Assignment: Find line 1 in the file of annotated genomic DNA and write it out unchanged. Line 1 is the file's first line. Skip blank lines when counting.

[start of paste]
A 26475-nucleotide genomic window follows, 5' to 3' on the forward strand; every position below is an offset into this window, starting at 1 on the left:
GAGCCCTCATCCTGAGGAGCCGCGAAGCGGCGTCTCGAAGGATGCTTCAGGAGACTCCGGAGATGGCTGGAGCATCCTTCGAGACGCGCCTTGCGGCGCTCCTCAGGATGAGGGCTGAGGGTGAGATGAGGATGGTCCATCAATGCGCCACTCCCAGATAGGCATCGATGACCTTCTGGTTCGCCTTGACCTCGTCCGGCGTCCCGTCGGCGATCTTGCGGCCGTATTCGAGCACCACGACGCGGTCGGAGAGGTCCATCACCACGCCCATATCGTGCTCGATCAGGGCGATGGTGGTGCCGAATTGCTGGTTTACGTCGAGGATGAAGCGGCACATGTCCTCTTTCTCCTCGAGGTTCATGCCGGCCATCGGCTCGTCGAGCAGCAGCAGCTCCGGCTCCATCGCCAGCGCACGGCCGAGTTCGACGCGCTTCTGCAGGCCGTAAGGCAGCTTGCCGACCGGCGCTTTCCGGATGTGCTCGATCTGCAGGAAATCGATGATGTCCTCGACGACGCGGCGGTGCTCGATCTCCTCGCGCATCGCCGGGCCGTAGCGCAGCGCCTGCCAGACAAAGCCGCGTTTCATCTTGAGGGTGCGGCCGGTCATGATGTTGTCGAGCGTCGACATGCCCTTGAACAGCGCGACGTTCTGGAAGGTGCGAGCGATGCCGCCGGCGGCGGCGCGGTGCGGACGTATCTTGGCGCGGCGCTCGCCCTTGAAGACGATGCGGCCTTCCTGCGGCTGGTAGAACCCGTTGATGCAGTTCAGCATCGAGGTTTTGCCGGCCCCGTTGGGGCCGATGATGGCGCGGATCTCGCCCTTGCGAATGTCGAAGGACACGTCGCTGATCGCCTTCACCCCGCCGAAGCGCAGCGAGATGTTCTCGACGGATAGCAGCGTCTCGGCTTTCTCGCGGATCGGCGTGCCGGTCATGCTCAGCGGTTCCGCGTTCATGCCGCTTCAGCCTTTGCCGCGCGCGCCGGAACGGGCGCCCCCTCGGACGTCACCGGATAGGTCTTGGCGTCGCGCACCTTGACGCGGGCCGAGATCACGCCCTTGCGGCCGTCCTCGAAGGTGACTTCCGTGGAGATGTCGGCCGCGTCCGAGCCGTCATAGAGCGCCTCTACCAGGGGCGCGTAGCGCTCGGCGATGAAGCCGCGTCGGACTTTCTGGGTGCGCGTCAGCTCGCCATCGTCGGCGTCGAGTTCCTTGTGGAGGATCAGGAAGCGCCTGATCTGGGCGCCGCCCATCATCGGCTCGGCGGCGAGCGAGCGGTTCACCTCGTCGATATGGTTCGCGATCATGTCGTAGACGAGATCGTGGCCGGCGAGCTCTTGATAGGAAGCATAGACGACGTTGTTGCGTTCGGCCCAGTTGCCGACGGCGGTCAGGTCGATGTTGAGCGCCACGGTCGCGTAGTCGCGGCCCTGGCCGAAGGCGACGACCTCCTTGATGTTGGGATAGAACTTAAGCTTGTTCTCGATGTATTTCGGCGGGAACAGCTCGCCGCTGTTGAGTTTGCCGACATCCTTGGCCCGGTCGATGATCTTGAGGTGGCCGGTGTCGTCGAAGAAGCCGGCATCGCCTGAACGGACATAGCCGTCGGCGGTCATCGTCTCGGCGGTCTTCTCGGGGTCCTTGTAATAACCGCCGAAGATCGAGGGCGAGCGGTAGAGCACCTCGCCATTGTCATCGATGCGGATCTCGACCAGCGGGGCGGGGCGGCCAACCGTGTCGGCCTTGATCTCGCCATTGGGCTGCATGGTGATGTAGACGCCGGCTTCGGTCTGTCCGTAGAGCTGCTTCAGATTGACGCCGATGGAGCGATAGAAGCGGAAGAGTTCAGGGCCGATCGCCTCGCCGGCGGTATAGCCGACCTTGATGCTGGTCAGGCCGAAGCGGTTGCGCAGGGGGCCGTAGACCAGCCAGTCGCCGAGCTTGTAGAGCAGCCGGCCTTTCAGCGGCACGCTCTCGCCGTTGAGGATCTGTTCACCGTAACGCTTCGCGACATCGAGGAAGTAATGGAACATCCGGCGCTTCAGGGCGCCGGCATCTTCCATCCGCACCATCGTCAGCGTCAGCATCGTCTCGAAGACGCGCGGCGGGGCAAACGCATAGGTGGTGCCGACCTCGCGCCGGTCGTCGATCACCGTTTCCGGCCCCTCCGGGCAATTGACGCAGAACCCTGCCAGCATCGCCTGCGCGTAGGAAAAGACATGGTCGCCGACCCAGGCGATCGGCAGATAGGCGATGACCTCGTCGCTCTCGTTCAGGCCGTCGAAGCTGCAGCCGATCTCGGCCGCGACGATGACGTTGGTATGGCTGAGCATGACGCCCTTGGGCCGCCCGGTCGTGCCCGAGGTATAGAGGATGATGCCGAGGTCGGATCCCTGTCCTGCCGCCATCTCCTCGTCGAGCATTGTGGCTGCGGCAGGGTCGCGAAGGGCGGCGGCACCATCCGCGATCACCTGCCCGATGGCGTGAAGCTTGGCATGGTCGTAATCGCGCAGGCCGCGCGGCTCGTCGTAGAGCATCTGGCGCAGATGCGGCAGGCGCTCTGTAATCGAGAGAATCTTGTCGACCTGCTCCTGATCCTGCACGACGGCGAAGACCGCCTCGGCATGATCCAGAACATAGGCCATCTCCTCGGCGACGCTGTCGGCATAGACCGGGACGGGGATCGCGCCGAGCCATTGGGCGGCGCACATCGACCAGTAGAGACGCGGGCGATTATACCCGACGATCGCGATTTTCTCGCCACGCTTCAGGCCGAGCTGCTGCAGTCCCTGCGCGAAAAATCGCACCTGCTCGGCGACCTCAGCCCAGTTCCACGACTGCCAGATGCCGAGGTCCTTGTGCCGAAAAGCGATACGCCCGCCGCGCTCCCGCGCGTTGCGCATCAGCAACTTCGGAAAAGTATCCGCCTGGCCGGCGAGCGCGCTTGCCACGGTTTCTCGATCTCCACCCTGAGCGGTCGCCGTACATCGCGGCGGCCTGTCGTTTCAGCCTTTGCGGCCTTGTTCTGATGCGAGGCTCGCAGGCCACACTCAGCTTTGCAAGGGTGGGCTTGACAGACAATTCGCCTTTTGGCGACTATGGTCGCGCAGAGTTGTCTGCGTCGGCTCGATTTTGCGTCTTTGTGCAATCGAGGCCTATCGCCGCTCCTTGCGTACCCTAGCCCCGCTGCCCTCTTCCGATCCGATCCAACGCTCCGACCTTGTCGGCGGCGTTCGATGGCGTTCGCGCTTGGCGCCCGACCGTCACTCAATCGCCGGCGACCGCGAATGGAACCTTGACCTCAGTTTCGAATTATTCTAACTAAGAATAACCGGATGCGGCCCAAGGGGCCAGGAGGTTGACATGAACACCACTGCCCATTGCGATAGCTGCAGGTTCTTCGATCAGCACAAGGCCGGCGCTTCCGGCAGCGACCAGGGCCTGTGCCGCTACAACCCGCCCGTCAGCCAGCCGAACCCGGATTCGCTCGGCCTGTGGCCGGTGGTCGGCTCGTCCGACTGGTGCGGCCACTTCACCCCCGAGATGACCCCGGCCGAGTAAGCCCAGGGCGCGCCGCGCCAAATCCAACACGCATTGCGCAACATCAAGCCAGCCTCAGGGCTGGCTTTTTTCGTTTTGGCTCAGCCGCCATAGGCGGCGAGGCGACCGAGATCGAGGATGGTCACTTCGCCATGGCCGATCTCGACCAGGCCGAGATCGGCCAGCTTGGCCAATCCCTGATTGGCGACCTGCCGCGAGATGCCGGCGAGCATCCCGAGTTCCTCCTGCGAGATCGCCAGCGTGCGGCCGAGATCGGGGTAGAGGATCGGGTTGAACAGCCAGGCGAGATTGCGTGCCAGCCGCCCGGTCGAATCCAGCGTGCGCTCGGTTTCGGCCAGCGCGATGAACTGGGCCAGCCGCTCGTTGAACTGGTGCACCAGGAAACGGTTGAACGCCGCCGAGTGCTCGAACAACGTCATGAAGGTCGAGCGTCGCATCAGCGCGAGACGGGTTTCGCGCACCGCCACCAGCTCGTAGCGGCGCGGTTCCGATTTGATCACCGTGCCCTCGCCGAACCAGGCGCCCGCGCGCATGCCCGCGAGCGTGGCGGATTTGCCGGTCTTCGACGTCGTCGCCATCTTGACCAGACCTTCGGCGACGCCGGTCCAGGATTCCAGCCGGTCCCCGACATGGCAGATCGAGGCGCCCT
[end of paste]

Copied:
A 26475-nucleotide genomic window follows, 5' to 3' on the forward strand; every position below is an offset into this window, starting at 1 on the left: